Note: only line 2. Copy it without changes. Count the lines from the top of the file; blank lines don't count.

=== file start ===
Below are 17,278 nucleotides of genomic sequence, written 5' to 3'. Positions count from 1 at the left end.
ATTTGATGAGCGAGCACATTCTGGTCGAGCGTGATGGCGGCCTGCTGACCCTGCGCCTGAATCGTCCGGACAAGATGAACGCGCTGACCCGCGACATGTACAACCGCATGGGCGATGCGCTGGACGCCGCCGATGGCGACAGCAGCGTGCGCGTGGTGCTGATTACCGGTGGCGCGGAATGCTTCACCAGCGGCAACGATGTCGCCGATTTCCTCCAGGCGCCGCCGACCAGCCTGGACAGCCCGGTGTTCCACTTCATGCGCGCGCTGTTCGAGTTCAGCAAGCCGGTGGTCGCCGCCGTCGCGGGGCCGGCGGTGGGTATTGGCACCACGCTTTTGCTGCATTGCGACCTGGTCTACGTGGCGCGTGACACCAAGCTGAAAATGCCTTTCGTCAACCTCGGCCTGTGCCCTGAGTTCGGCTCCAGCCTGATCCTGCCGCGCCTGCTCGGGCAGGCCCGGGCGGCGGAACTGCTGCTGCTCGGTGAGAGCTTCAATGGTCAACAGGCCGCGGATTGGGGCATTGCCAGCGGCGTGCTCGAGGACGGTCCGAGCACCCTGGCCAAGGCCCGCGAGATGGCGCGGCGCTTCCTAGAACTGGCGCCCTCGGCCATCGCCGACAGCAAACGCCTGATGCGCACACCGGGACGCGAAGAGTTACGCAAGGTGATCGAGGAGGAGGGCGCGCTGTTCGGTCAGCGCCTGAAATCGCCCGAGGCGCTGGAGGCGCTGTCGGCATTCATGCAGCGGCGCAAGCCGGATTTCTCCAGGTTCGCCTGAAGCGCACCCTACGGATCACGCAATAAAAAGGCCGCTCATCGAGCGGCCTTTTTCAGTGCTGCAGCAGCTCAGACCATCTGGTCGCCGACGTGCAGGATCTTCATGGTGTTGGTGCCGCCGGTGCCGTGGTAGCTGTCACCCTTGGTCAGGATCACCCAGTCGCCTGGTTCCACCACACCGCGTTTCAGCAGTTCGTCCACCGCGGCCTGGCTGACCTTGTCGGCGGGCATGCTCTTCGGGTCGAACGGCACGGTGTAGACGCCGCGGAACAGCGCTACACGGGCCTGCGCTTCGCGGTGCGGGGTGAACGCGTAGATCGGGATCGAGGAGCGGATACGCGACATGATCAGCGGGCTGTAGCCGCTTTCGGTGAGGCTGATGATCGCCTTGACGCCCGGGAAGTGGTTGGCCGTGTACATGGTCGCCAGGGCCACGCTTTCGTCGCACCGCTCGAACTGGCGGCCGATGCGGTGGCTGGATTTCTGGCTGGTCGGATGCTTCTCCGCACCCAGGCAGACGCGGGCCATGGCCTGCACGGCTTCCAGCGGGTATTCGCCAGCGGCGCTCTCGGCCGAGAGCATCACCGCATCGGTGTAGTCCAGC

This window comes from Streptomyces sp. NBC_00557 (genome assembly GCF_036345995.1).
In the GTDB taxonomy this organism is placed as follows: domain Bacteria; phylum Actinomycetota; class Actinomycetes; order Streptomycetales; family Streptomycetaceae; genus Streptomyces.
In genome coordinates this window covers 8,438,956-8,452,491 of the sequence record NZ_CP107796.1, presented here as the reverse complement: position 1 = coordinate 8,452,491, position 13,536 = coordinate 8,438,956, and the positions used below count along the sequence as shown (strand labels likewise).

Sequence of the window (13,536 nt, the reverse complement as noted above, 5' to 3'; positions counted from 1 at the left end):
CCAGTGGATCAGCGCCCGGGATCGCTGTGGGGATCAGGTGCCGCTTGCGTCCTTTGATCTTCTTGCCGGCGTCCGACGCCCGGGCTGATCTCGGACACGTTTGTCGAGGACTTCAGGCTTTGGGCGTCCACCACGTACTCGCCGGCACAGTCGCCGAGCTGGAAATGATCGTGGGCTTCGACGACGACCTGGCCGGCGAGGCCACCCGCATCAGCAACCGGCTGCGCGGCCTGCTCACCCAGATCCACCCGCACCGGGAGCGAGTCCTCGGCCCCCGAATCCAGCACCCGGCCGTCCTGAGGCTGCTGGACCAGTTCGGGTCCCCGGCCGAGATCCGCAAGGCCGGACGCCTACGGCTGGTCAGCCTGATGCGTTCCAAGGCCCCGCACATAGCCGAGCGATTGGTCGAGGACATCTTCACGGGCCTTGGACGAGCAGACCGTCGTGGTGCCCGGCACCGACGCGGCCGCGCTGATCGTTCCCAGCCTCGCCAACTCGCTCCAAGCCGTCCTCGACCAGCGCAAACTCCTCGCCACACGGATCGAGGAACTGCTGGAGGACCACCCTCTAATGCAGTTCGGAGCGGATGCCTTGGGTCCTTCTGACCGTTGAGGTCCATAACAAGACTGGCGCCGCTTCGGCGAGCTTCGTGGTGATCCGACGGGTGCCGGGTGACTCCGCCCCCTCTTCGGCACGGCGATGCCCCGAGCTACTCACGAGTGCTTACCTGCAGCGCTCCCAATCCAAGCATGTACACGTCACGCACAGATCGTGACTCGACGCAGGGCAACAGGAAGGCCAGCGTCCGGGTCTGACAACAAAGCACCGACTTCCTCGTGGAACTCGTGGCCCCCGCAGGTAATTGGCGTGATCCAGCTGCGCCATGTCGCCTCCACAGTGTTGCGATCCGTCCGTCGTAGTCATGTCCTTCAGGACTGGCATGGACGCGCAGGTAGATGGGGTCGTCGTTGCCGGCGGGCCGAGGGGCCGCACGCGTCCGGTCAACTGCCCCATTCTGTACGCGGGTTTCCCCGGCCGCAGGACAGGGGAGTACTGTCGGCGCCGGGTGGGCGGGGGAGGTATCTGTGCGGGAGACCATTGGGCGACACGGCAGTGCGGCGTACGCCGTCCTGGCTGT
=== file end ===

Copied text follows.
ATTTGATGAGCGAGCACATTCTGGTCGAGCGTGATGGCGGCCTGCTGACCCTGCGCCTGAATCGTCCGGACAAGATGAACGCGCTGACCCGCGACATGTACAACCGCATGGGCGATGCGCTGGACGCCGCCGATGGCGACAGCAGCGTGCGCGTGGTGCTGATTACCGGTGGCGCGGAATGCTTCACCAGCGGCAACGATGTCGCCGATTTCCTCCAGGCGCCGCCGACCAGCCTGGACAGCCCGGTGTTCCACTTCATGCGCGCGCTGTTCGAGTTCAGCAAGCCGGTGGTCGCCGCCGTCGCGGGGCCGGCGGTGGGTATTGGCACCACGCTTTTGCTGCATTGCGACCTGGTCTACGTGGCGCGTGACACCAAGCTGAAAATGCCTTTCGTCAACCTCGGCCTGTGCCCTGAGTTCGGCTCCAGCCTGATCCTGCCGCGCCTGCTCGGGCAGGCCCGGGCGGCGGAACTGCTGCTGCTCGGTGAGAGCTTCAATGGTCAACAGGCCGCGGATTGGGGCATTGCCAGCGGCGTGCTCGAGGACGGTCCGAGCACCCTGGCCAAGGCCCGCGAGATGGCGCGGCGCTTCCTAGAACTGGCGCCCTCGGCCATCGCCGACAGCAAACGCCTGATGCGCACACCGGGACGCGAAGAGTTACGCAAGGTGATCGAGGAGGAGGGCGCGCTGTTCGGTCAGCGCCTGAAATCGCCCGAGGCGCTGGAGGCGCTGTCGGCATTCATGCAGCGGCGCAAGCCGGATTTCTCCAGGTTCGCCTGAAGCGCACCCTACGGATCACGCAATAAAAAGGCCGCTCATCGAGCGGCCTTTTTCAGTGCTGCAGCAGCTCAGACCATCTGGTCGCCGACGTGCAGGATCTTCATGGTGTTGGTGCCGCCGGTGCCGTGGTAGCTGTCACCCTTGGTCAGGATCACCCAGTCGCCTGGTTCCACCACACCGCGTTTCAGCAGTTCGTCCACCGCGGCCTGGCTGACCTTGTCGGCGGGCATGCTCTTCGGGTCGAACGGCACGGTGTAGACGCCGCGGAACAGCGCTACACGGGCCTGCGCTTCGCGGTGCGGGGTGAACGCGTAGATCGGGATCGAGGAGCGGATACGCGACATGATCAGCGGGCTGTAGCCGCTTTCGGTGAGGCTGATGATCGCCTTGACGCCCGGGAAGTGGTTGGCCGTGTACATGGTCGCCAGGGCCACGCTTTCGTCGCACCGCTCGAACTGGCGGCCGATGCGGTGGCTGGATTTCTGGCTGGTCGGATGCTTCTCCGCACCCAGGCAGACGCGGGCCATGGCCTGCACGGCTTCCAGCGGGTATTCGCCAGCGGCGCTCTCGGCCGAGAGCATCACCGCATCGGTGTAGTCCAGC